Meet the top four women vying for the Volvik World Long Drive Championship
The Volvik World Long Drive Championship gets underway on Tuesday in Thackerville, Oklahoma, and the star power couldn't be brighter in the women's division. With world records being shattered and the competition fiercer than ever, it has been the sport's most exciting season yet, and four women have battled for the top spot all year long.
Twenty-one women will compete on Tuesday and Wednesday night, airing live on Golf Channel, with the winner receiving $20,000 and the title of world champion. But there are just four who most believe will be in contention: Troy Mullins, Chloe Garner, Sandra Carlborg and defending champion Phillis Meti.
As 2017 marks the first time any of the women's competitions have been aired on television throughout the season, the "big four" have suddenly become household names to golf fans. Though you may know their names and faces -- and definitely their golf swings -- you might not know who they are away from the driving range.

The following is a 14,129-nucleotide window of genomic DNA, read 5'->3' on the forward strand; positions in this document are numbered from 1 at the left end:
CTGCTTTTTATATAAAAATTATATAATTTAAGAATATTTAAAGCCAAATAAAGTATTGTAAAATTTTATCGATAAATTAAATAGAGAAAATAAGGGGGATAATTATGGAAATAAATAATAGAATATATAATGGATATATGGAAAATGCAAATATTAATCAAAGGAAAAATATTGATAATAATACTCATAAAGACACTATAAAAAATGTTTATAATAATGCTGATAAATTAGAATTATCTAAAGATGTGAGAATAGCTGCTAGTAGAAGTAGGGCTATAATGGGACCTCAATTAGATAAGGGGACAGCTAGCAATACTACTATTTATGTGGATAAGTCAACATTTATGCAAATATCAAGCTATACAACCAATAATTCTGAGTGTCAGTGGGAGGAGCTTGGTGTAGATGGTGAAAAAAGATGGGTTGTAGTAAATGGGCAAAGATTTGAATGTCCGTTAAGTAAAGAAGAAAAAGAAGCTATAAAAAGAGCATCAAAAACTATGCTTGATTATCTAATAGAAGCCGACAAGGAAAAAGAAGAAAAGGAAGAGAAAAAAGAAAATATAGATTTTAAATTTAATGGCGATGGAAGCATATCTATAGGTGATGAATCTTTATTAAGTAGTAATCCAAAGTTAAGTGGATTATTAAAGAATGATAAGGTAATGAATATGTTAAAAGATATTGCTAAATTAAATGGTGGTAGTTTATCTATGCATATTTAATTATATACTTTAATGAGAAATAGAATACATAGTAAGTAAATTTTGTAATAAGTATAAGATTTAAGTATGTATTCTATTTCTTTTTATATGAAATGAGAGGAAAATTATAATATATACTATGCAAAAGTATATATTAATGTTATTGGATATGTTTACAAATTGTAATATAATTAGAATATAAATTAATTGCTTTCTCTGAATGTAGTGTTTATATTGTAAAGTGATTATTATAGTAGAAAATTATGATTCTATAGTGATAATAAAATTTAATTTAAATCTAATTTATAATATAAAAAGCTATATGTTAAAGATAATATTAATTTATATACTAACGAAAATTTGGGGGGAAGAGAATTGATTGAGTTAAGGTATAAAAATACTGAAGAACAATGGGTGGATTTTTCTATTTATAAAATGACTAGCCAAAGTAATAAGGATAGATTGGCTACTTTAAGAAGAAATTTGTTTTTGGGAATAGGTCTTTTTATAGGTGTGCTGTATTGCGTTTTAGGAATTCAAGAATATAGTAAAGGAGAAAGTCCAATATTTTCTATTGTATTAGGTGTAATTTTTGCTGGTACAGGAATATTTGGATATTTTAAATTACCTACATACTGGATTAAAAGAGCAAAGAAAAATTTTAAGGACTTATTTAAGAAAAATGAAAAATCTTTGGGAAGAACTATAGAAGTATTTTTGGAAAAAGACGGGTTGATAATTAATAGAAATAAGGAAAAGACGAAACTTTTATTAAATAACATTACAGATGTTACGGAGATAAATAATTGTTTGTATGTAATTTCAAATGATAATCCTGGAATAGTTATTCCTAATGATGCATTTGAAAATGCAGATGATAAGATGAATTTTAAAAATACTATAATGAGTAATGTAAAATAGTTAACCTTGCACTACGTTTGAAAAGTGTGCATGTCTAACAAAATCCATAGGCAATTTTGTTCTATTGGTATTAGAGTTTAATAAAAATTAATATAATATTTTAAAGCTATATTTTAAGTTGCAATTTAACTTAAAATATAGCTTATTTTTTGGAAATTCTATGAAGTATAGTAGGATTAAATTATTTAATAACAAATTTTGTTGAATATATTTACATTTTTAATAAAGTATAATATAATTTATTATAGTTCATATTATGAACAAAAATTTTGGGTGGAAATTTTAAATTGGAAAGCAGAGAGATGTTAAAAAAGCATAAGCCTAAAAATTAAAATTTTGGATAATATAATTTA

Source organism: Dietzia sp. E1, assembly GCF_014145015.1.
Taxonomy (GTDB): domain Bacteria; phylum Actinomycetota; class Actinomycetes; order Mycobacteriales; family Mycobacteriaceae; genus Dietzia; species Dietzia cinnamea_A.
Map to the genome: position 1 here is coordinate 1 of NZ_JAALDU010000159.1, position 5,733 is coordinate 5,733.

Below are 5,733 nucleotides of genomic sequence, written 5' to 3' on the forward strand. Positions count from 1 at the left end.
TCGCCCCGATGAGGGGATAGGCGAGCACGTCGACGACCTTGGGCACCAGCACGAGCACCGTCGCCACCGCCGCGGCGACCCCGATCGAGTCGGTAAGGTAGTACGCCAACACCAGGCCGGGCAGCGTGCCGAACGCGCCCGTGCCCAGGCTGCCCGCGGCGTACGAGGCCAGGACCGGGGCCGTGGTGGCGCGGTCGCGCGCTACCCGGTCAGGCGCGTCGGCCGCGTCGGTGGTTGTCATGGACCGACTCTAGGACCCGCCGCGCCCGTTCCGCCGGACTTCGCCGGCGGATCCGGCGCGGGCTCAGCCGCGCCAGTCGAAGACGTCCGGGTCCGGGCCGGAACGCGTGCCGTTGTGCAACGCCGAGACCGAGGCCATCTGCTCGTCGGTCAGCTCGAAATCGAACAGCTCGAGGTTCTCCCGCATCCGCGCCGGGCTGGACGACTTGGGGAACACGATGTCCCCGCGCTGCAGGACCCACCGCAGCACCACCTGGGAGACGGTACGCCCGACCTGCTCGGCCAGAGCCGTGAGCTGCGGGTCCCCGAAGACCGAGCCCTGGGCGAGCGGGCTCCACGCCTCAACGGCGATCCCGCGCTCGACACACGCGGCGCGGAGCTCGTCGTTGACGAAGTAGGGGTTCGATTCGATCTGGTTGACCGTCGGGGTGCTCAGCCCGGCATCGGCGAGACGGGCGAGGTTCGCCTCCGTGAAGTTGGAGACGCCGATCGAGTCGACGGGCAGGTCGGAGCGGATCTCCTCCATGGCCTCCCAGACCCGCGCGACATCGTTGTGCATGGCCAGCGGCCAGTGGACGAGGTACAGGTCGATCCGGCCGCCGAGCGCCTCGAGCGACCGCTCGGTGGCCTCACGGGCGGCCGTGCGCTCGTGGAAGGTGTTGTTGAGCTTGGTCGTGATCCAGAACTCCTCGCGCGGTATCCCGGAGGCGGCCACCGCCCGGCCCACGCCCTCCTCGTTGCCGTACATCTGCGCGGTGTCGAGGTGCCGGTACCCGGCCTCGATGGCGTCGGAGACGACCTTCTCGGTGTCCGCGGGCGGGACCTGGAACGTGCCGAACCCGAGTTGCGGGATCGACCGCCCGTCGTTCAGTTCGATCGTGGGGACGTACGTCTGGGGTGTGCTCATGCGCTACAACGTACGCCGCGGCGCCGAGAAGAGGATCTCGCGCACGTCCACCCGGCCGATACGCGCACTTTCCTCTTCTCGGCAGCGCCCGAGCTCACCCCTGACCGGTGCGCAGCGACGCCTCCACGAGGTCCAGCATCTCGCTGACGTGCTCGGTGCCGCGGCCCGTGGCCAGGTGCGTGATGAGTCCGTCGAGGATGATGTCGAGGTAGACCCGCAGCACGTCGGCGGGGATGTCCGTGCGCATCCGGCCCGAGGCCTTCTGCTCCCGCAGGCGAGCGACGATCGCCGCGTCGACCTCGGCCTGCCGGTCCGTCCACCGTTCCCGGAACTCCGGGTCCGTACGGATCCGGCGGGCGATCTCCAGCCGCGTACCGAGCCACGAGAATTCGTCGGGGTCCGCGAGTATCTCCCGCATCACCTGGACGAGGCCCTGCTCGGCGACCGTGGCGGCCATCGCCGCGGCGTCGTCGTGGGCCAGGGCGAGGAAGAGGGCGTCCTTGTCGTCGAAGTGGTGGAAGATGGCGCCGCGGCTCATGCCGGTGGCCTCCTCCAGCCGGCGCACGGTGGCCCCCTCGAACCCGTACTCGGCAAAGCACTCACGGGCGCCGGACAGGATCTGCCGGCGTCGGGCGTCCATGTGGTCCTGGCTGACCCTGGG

A former collegiate track star who speaks three languages and runs her own tutoring and home schooling business, Mullins is a jack-of-all-trades and modern-day Renaissance woman. After graduating from Cornell, she decided to try playing golf. She had never played before but thought it looked fun.
She was a natural and instantly fell in love with the game.
A friend suggested she sign up for a long drive competition in 2012, and she reluctantly agreed. She had never played with anyone other than her godfather and his friends. She bought a driver off the shelf from a local sporting goods store and had no idea what to expect.
She finished second.
Mullins instantly received a number of offers to work with various coaches and play in charity tournaments in her hometown of Los Angeles. She enjoyed it at first, but a bad experience with a coach made her leave the game completely for two years. One day she decided to go back to the driving range on her own with no pressure or expectations. A chance meeting with a former PGA player, who informally gave her some tips and pointers, encouraged her to get back into it.
That was in 2015, and today Mullins is one of the most feared competitors on the World Long Drive tour. She played in her first long drive event in 2016 and won the Mile High Showdown in July.
While Mullins is happy with her recent success and growing fame, it's made practicing at the public golf course where she's always gone a lot more challenging.
"Now I go to the range and people come up to me and they're like, 'Oh you're the long drive girl,'" she said. "It's very different. I practice at public courses so I'm just out there, and people sometimes stare.